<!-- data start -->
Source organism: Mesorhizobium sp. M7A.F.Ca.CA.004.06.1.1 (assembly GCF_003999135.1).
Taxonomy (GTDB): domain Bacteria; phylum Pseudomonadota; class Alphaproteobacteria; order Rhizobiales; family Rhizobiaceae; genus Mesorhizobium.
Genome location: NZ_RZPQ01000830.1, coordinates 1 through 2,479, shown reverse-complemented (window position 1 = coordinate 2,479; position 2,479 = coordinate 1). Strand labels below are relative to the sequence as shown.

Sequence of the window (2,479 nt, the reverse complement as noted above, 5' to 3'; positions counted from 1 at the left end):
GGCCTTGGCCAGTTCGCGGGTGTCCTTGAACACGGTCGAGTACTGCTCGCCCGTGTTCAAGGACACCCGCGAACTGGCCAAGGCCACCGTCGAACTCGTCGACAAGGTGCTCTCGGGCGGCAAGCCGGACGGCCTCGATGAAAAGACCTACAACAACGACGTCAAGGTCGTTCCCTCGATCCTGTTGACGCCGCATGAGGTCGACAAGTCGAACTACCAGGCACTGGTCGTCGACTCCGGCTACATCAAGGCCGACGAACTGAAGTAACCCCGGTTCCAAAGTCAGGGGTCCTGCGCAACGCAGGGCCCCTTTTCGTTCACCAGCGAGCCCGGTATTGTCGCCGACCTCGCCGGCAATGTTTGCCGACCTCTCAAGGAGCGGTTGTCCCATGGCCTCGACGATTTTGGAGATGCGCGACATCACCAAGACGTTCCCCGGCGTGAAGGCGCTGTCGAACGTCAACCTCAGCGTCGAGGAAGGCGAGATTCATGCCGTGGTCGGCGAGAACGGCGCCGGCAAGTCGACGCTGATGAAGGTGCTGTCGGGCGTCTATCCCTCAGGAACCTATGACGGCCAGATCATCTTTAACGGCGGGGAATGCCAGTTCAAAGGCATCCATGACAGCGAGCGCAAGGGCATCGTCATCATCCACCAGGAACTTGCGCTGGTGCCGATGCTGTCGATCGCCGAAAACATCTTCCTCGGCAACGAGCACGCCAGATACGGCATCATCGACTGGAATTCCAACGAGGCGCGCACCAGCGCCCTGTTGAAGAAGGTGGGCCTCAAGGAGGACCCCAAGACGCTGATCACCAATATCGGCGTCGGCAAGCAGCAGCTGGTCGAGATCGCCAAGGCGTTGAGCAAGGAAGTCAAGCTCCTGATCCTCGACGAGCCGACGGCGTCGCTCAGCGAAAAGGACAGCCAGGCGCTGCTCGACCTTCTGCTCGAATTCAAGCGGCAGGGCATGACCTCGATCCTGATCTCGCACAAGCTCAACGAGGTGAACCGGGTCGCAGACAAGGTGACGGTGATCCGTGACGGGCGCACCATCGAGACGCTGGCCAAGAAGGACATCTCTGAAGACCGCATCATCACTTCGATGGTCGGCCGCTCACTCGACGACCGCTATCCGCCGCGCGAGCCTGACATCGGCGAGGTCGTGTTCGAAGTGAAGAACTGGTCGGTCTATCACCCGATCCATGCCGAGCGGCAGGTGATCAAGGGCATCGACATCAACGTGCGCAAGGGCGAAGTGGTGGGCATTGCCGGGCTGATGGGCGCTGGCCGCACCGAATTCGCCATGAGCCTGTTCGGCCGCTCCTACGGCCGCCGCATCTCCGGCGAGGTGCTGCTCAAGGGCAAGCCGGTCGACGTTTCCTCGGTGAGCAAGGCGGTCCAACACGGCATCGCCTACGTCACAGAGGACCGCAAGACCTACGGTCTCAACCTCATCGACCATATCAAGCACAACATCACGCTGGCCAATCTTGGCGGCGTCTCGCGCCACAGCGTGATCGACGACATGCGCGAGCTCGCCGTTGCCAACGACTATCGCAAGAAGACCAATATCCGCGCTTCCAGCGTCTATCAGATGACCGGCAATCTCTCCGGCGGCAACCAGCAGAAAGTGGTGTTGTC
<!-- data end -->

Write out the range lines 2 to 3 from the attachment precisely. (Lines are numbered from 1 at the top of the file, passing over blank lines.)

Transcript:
Taxonomy (GTDB): domain Bacteria; phylum Pseudomonadota; class Alphaproteobacteria; order Rhizobiales; family Rhizobiaceae; genus Mesorhizobium.
Genome location: NZ_RZPQ01000830.1, coordinates 1 through 2,479, shown reverse-complemented (window position 1 = coordinate 2,479; position 2,479 = coordinate 1). Strand labels below are relative to the sequence as shown.